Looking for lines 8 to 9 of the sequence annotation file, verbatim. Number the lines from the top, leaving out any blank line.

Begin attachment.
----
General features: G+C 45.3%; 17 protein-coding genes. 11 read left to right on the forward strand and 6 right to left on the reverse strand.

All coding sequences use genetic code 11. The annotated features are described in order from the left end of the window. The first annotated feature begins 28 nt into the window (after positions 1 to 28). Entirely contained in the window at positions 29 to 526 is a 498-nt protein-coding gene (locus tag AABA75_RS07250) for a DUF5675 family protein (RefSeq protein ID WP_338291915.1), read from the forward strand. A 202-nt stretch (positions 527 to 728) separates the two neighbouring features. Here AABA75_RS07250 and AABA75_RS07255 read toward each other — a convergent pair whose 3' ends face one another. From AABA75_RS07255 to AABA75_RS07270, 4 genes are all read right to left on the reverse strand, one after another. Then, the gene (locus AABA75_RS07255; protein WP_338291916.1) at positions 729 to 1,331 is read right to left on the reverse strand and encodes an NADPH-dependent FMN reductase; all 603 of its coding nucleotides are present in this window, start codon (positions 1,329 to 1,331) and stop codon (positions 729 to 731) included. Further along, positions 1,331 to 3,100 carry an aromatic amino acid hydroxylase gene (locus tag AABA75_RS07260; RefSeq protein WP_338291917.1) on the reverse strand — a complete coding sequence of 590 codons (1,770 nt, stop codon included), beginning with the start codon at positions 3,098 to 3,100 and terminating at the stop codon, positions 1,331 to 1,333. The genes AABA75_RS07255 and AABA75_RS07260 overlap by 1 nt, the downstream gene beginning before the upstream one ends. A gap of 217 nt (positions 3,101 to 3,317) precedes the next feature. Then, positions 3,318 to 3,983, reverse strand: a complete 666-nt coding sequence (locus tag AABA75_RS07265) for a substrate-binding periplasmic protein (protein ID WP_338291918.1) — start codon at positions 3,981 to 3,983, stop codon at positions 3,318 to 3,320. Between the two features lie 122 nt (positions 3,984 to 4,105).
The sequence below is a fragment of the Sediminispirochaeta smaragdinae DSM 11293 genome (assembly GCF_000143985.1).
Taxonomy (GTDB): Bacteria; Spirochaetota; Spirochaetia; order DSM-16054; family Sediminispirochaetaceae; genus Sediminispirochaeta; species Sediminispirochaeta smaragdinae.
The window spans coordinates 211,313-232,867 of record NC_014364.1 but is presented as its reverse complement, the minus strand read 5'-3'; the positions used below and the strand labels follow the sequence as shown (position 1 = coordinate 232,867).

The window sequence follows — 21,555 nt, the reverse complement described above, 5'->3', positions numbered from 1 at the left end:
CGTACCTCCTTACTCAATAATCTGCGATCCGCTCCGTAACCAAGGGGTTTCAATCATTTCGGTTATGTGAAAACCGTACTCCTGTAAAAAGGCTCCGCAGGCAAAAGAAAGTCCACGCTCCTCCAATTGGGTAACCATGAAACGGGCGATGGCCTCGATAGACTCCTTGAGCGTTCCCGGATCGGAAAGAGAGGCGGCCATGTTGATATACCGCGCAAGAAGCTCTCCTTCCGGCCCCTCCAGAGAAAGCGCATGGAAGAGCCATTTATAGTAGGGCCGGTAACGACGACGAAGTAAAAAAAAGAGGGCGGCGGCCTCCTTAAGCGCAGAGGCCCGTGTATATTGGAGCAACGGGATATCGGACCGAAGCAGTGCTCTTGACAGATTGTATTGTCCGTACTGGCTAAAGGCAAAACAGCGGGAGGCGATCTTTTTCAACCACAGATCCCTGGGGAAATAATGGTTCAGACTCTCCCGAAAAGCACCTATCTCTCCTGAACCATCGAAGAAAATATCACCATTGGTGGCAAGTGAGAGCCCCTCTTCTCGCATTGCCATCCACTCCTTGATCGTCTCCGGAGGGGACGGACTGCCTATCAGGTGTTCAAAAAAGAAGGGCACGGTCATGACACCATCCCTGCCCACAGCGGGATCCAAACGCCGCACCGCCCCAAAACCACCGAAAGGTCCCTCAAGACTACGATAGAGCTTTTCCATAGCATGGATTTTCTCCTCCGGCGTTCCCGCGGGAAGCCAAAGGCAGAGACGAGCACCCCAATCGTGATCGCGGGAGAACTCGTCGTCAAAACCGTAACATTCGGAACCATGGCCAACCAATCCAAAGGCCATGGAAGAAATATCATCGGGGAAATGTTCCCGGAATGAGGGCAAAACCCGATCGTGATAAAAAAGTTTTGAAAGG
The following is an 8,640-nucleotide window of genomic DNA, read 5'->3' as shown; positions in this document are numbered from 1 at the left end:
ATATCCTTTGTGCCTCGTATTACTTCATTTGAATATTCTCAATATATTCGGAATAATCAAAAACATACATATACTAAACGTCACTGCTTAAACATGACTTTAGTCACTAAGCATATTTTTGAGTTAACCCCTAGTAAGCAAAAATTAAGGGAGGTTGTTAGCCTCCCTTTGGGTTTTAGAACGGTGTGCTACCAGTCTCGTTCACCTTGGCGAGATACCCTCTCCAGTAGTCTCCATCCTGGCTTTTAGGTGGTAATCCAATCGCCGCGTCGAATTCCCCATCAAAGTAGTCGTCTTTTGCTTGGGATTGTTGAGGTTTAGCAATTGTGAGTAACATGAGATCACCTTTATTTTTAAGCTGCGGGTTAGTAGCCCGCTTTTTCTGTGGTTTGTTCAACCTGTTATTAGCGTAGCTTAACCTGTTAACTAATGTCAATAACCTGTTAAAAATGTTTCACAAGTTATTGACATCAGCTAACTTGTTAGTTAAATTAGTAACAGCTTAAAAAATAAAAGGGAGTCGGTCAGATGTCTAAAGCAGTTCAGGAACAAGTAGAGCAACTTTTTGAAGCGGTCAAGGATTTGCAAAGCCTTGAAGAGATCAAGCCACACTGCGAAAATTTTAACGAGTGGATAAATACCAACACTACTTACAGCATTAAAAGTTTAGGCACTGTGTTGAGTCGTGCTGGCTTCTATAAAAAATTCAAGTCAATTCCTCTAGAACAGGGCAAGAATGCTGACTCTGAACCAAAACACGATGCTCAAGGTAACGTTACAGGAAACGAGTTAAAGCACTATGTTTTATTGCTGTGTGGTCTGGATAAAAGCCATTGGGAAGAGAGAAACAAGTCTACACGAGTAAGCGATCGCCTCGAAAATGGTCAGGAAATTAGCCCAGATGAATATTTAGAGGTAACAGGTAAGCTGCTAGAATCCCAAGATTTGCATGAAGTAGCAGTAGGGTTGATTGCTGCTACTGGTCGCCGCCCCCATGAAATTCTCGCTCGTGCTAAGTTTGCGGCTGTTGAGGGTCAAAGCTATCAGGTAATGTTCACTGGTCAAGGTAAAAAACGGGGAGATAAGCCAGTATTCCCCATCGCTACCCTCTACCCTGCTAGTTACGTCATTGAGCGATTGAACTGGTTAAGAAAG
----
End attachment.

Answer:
The following is an 8,640-nucleotide window of genomic DNA, read 5'->3' as shown; positions in this document are numbered from 1 at the left end:
ATATCCTTTGTGCCTCGTATTACTTCATTTGAATATTCTCAATATATTCGGAATAATCAAAAACATACATATACTAAACGTCACTGCTTAAACATGACTTTAGTCACTAAGCATATTTTTGAGTTAACCCCTAGTAAGCAAAAATTAAGGGAGGTTGTTAGCCTCCCTTTGGGTTTTAGAACGGTGTGCTACCAGTCTCGTTCACCTTGGCGAGATACCCTCTCCAGTAGTCTCCATCCTGGCTTTTAGGTGGTAATCCAATCGCCGCGTCGAATTCCCCATCAAAGTAGTCGTCTTTTGCTTGGGATTGTTGAGGTTTAGCAATTGTGAGTAACATGAGATCACCTTTATTTTTAAGCTGCGGGTTAGTAGCCCGCTTTTTCTGTGGTTTGTTCAACCTGTTATTAGCGTAGCTTAACCTGTTAACTAATGTCAATAACCTGTTAAAAATGTTTCACAAGTTATTGACATCAGCTAACTTGTTAGTTAAATTAGTAACAGCTTAAAAAATAAAAGGGAGTCGGTCAGATGTCTAAAGCAGTTCAGGAACAAGTAGAGCAACTTTTTGAAGCGGTCAAGGATTTGCAAAGCCTTGAAGAGATCAAGCCACACTGCGAAAATTTTAACGAGTGGATAAATACCAACACTACTTACAGCATTAAAAGTTTAGGCACTGTGTTGAGTCGTGCTGGCTTCTATAAAAAATTCAAGTCAATTCCTCTAGAACAGGGCAAGAATGCTGACTCTGAACCAAAACACGATGCTCAAGGTAACGTTACAGGAAACGAGTTAAAGCACTATGTTTTATTGCTGTGTGGTCTGGATAAAAGCCATTGGGAAGAGAGAAACAAGTCTACACGAGTAAGCGATCGCCTCGAAAATGGTCAGGAAATTAGCCCAGATGAATATTTAGAGGTAACAGGTAAGCTGCTAGAATCCCAAGATTTGCATGAAGTAGCAGTAGGGTTGATTGCTGCTACTGGTCGCCGCCCCCATGAAATTCTCGCTCGTGCTAAGTTTGCGGCTGTTGAGGGTCAAAGCTATCAGGTAATGTTCACTGGTCAAGGTAAAAAACGGGGAGATAAGCCAGTATTCCCCATCGCTACCCTCTACCCTGCTAGTTACGTCATTGAGCGATTGAACTGGTTAAGAAAG